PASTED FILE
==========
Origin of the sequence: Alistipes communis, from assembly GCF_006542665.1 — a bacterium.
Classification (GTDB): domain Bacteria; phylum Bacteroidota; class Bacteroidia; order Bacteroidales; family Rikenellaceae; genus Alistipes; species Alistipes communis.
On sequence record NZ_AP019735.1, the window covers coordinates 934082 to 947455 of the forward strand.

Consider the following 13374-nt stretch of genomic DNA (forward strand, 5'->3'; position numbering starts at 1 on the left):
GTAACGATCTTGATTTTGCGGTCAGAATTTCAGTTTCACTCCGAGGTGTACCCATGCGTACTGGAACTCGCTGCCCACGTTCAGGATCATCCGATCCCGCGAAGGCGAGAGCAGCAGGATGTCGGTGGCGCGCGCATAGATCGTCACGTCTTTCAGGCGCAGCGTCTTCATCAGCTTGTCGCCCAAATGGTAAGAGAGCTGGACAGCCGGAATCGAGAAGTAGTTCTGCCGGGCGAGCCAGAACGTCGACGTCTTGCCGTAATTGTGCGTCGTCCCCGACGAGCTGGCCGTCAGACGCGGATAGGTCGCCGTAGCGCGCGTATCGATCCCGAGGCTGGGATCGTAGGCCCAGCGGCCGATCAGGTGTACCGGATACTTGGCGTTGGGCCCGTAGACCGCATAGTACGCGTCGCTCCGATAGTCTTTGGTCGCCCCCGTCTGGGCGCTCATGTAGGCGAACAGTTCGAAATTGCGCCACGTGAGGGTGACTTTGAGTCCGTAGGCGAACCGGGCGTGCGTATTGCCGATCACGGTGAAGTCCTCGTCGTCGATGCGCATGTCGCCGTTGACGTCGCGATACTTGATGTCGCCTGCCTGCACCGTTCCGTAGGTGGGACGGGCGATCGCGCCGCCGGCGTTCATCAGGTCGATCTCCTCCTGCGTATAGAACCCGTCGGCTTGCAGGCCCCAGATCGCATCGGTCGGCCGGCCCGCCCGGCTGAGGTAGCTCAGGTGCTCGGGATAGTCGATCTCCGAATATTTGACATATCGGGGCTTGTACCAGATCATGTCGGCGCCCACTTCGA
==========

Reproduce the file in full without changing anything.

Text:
Origin of the sequence: Alistipes communis, from assembly GCF_006542665.1 — a bacterium.
Classification (GTDB): domain Bacteria; phylum Bacteroidota; class Bacteroidia; order Bacteroidales; family Rikenellaceae; genus Alistipes; species Alistipes communis.
On sequence record NZ_AP019735.1, the window covers coordinates 934082 to 947455 of the forward strand.

Consider the following 13374-nt stretch of genomic DNA (forward strand, 5'->3'; position numbering starts at 1 on the left):
GTAACGATCTTGATTTTGCGGTCAGAATTTCAGTTTCACTCCGAGGTGTACCCATGCGTACTGGAACTCGCTGCCCACGTTCAGGATCATCCGATCCCGCGAAGGCGAGAGCAGCAGGATGTCGGTGGCGCGCGCATAGATCGTCACGTCTTTCAGGCGCAGCGTCTTCATCAGCTTGTCGCCCAAATGGTAAGAGAGCTGGACAGCCGGAATCGAGAAGTAGTTCTGCCGGGCGAGCCAGAACGTCGACGTCTTGCCGTAATTGTGCGTCGTCCCCGACGAGCTGGCCGTCAGACGCGGATAGGTCGCCGTAGCGCGCGTATCGATCCCGAGGCTGGGATCGTAGGCCCAGCGGCCGATCAGGTGTACCGGATACTTGGCGTTGGGCCCGTAGACCGCATAGTACGCGTCGCTCCGATAGTCTTTGGTCGCCCCCGTCTGGGCGCTCATGTAGGCGAACAGTTCGAAATTGCGCCACGTGAGGGTGACTTTGAGTCCGTAGGCGAACCGGGCGTGCGTATTGCCGATCACGGTGAAGTCCTCGTCGTCGATGCGCATGTCGCCGTTGACGTCGCGATACTTGATGTCGCCTGCCTGCACCGTTCCGTAGGTGGGACGGGCGATCGCGCCGCCGGCGTTCATCAGGTCGATCTCCTCCTGCGTATAGAACCCGTCGGCTTGCAGGCCCCAGATCGCATCGGTCGGCCGGCCCGCCCGGCTGAGGTAGCTCAGGTGCTCGGGATAGTCGATCTCCGAATATTTGACATATCGGGGCTTGTACCAGATCATGTCGGCGCCCACTTCGA